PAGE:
A wiki allows multiple users to add, remove and edit content, and programmers or writers to collaborate online. The technology is best known through the Wikipedia online encyclopaedia.
JotSpot sells premium services to businesses, but has dropped its subscription fees following the acquisition.
Even though Google focuses mostly on consumers and individual users, JotSpot co-founder Joe Kraus claimed in a blog posting that the acquisition was a natural fit.
"As we built the business over the past three years Google consistently attracted our attention. We watched it acquire Writely, and launch Google Groups, Google Spreadsheets and Google Apps for Your Domain," he wrote.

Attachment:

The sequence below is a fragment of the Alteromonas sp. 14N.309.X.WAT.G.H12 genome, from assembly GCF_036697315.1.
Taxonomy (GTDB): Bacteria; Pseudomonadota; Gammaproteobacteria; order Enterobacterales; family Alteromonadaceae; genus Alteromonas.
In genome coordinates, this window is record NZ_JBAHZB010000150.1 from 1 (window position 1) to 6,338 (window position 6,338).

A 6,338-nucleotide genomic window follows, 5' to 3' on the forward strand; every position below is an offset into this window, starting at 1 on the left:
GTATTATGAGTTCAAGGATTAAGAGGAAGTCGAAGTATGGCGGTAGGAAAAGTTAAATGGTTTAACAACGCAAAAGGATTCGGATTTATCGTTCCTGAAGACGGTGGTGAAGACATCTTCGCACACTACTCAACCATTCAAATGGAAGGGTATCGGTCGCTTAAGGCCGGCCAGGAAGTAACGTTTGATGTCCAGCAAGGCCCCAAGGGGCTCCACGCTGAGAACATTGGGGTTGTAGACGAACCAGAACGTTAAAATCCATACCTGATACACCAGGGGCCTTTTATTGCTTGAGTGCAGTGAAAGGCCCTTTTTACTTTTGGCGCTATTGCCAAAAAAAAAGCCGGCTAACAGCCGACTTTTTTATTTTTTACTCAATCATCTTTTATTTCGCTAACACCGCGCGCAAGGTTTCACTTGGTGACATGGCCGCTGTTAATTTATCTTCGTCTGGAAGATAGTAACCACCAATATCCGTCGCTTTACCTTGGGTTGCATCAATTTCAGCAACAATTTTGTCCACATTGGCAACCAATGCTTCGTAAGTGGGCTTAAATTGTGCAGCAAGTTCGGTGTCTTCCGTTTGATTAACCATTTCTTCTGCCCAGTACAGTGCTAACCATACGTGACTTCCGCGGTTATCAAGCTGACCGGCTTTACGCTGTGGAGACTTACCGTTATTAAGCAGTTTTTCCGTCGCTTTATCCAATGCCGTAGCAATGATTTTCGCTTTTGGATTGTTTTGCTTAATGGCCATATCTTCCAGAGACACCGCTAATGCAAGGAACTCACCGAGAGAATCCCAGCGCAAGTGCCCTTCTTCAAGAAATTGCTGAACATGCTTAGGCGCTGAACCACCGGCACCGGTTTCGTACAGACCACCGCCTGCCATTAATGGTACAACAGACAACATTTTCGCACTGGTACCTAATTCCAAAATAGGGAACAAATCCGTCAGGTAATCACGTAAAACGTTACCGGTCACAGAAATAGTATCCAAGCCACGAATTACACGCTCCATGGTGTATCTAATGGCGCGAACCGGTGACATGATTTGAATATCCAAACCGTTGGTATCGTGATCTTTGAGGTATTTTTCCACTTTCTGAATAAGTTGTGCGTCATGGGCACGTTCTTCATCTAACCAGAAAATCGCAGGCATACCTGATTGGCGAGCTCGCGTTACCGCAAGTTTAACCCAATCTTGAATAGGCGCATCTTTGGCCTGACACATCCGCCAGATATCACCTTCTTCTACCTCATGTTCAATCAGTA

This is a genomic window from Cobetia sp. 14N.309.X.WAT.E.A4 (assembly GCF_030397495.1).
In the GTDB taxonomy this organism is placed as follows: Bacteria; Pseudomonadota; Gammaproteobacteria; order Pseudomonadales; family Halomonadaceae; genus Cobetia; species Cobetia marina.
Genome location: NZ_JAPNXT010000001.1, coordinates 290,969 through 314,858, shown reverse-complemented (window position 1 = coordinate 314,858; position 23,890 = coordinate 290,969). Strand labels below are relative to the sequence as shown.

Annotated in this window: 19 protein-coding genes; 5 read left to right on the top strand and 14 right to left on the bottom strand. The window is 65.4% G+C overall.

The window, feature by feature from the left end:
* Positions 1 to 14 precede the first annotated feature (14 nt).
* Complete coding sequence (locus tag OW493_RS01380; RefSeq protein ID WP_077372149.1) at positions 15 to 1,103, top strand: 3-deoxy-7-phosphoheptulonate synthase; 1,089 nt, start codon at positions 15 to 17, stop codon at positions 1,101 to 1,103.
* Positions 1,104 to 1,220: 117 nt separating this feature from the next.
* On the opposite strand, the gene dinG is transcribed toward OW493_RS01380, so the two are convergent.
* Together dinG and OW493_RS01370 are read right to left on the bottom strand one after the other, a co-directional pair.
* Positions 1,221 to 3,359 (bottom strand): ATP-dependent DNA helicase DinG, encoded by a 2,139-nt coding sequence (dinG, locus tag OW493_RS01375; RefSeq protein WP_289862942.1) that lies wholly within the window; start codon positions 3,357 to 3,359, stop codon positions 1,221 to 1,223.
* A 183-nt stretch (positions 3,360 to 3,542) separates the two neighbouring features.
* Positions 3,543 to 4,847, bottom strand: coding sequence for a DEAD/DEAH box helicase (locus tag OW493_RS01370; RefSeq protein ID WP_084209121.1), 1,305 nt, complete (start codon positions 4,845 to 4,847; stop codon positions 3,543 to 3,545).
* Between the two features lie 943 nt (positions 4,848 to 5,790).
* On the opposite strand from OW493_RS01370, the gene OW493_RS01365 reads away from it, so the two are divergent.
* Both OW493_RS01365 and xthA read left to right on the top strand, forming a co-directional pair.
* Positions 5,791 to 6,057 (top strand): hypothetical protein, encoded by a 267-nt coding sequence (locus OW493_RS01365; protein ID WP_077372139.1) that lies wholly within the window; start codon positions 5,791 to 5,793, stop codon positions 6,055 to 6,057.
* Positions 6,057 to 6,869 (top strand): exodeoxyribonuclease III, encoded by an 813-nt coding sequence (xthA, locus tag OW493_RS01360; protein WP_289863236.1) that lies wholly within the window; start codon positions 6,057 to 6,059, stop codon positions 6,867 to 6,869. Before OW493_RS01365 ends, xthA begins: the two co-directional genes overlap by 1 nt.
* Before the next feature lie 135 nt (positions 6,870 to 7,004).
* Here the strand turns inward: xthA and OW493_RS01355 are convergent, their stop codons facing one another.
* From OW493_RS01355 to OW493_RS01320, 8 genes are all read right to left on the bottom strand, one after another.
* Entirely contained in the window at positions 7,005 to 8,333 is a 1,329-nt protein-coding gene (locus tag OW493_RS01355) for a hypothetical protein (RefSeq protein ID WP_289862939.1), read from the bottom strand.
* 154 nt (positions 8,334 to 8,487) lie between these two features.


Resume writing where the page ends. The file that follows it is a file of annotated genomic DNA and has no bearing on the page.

"It was pretty apparent that Google shared our vision for how groups of people can create, manage and share information online."
"Joining Google allows us to plug into the resources that only a company of Google's scale can offer, like a huge audience, access to world-class data centres and a team of incredibly smart people."
The software is currently being moved to Google's architecture and JotSpot will not accept any new sign-ups during the migration.
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